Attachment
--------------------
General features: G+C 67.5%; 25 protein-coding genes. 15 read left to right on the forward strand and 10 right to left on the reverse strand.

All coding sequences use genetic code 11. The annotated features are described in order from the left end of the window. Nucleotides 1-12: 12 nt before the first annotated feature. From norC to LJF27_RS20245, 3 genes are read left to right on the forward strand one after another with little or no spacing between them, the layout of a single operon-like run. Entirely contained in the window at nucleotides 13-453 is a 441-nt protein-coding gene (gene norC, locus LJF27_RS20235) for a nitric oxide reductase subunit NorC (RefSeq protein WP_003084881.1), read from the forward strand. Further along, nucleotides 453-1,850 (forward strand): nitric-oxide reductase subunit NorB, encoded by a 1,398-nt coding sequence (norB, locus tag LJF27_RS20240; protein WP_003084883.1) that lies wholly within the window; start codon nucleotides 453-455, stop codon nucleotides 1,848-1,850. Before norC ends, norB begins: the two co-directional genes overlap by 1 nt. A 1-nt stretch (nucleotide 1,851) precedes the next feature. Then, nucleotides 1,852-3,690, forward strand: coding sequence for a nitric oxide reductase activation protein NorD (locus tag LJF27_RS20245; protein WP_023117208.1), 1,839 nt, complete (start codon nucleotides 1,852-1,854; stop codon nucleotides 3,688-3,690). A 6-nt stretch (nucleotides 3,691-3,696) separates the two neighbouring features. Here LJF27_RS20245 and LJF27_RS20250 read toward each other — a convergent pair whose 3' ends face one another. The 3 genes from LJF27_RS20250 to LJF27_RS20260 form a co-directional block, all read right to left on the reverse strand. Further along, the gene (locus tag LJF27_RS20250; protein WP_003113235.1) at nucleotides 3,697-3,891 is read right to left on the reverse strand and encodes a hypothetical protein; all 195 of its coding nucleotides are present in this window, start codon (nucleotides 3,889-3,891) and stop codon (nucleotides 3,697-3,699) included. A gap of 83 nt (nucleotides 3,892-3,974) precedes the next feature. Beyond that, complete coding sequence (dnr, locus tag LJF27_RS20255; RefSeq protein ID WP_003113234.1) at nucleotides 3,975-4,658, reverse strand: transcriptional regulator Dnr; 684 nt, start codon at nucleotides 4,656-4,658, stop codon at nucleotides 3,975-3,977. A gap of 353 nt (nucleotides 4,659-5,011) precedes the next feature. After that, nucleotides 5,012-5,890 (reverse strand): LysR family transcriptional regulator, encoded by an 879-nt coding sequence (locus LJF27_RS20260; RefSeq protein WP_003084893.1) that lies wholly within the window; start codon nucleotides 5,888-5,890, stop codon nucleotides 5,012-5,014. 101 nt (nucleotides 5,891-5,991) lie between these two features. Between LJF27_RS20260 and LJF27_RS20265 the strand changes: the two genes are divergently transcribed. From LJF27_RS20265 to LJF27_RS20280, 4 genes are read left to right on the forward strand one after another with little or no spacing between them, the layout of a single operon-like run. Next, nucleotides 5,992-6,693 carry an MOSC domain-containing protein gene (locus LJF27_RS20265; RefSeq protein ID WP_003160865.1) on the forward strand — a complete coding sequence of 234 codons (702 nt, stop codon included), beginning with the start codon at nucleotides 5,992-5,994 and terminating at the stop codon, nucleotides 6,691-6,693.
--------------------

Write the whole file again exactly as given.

General features: G+C 67.5%; 25 protein-coding genes. 15 read left to right on the forward strand and 10 right to left on the reverse strand.

All coding sequences use genetic code 11. The annotated features are described in order from the left end of the window. Nucleotides 1-12: 12 nt before the first annotated feature. From norC to LJF27_RS20245, 3 genes are read left to right on the forward strand one after another with little or no spacing between them, the layout of a single operon-like run. Entirely contained in the window at nucleotides 13-453 is a 441-nt protein-coding gene (gene norC, locus LJF27_RS20235) for a nitric oxide reductase subunit NorC (RefSeq protein WP_003084881.1), read from the forward strand. Further along, nucleotides 453-1,850 (forward strand): nitric-oxide reductase subunit NorB, encoded by a 1,398-nt coding sequence (norB, locus tag LJF27_RS20240; protein WP_003084883.1) that lies wholly within the window; start codon nucleotides 453-455, stop codon nucleotides 1,848-1,850. Before norC ends, norB begins: the two co-directional genes overlap by 1 nt. A 1-nt stretch (nucleotide 1,851) precedes the next feature. Then, nucleotides 1,852-3,690, forward strand: coding sequence for a nitric oxide reductase activation protein NorD (locus tag LJF27_RS20245; protein WP_023117208.1), 1,839 nt, complete (start codon nucleotides 1,852-1,854; stop codon nucleotides 3,688-3,690). A 6-nt stretch (nucleotides 3,691-3,696) separates the two neighbouring features. Here LJF27_RS20245 and LJF27_RS20250 read toward each other — a convergent pair whose 3' ends face one another. The 3 genes from LJF27_RS20250 to LJF27_RS20260 form a co-directional block, all read right to left on the reverse strand. Further along, the gene (locus tag LJF27_RS20250; protein WP_003113235.1) at nucleotides 3,697-3,891 is read right to left on the reverse strand and encodes a hypothetical protein; all 195 of its coding nucleotides are present in this window, start codon (nucleotides 3,889-3,891) and stop codon (nucleotides 3,697-3,699) included. A gap of 83 nt (nucleotides 3,892-3,974) precedes the next feature. Beyond that, complete coding sequence (dnr, locus tag LJF27_RS20255; RefSeq protein ID WP_003113234.1) at nucleotides 3,975-4,658, reverse strand: transcriptional regulator Dnr; 684 nt, start codon at nucleotides 4,656-4,658, stop codon at nucleotides 3,975-3,977. A gap of 353 nt (nucleotides 4,659-5,011) precedes the next feature. After that, nucleotides 5,012-5,890 (reverse strand): LysR family transcriptional regulator, encoded by an 879-nt coding sequence (locus LJF27_RS20260; RefSeq protein WP_003084893.1) that lies wholly within the window; start codon nucleotides 5,888-5,890, stop codon nucleotides 5,012-5,014. 101 nt (nucleotides 5,891-5,991) lie between these two features. Between LJF27_RS20260 and LJF27_RS20265 the strand changes: the two genes are divergently transcribed. From LJF27_RS20265 to LJF27_RS20280, 4 genes are read left to right on the forward strand one after another with little or no spacing between them, the layout of a single operon-like run. Next, nucleotides 5,992-6,693 carry an MOSC domain-containing protein gene (locus LJF27_RS20265; RefSeq protein ID WP_003160865.1) on the forward strand — a complete coding sequence of 234 codons (702 nt, stop codon included), beginning with the start codon at nucleotides 5,992-5,994 and terminating at the stop codon, nucleotides 6,691-6,693.